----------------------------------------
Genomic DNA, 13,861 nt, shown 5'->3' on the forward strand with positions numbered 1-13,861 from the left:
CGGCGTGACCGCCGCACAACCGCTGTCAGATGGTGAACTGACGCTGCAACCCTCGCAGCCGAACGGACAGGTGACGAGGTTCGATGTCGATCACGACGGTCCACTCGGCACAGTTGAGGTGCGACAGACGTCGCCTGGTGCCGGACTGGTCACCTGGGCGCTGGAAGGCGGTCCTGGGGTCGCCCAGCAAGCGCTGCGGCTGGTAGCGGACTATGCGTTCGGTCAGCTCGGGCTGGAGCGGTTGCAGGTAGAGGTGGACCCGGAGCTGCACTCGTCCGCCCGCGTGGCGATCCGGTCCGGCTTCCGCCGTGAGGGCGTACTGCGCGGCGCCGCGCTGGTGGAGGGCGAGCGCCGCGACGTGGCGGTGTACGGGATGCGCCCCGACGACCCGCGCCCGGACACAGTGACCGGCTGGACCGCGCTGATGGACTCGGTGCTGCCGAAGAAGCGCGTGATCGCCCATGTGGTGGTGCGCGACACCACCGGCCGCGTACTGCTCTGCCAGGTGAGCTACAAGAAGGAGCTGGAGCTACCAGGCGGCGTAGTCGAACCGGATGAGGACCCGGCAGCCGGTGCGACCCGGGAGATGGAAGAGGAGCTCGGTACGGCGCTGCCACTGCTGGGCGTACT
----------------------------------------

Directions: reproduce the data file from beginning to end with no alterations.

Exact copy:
Genomic DNA, 13,861 nt, shown 5'->3' on the forward strand with positions numbered 1-13,861 from the left:
CGGCGTGACCGCCGCACAACCGCTGTCAGATGGTGAACTGACGCTGCAACCCTCGCAGCCGAACGGACAGGTGACGAGGTTCGATGTCGATCACGACGGTCCACTCGGCACAGTTGAGGTGCGACAGACGTCGCCTGGTGCCGGACTGGTCACCTGGGCGCTGGAAGGCGGTCCTGGGGTCGCCCAGCAAGCGCTGCGGCTGGTAGCGGACTATGCGTTCGGTCAGCTCGGGCTGGAGCGGTTGCAGGTAGAGGTGGACCCGGAGCTGCACTCGTCCGCCCGCGTGGCGATCCGGTCCGGCTTCCGCCGTGAGGGCGTACTGCGCGGCGCCGCGCTGGTGGAGGGCGAGCGCCGCGACGTGGCGGTGTACGGGATGCGCCCCGACGACCCGCGCCCGGACACAGTGACCGGCTGGACCGCGCTGATGGACTCGGTGCTGCCGAAGAAGCGCGTGATCGCCCATGTGGTGGTGCGCGACACCACCGGCCGCGTACTGCTCTGCCAGGTGAGCTACAAGAAGGAGCTGGAGCTACCAGGCGGCGTAGTCGAACCGGATGAGGACCCGGCAGCCGGTGCGACCCGGGAGATGGAAGAGGAGCTCGGTACGGCGCTGCCACTGCTGGGCGTACT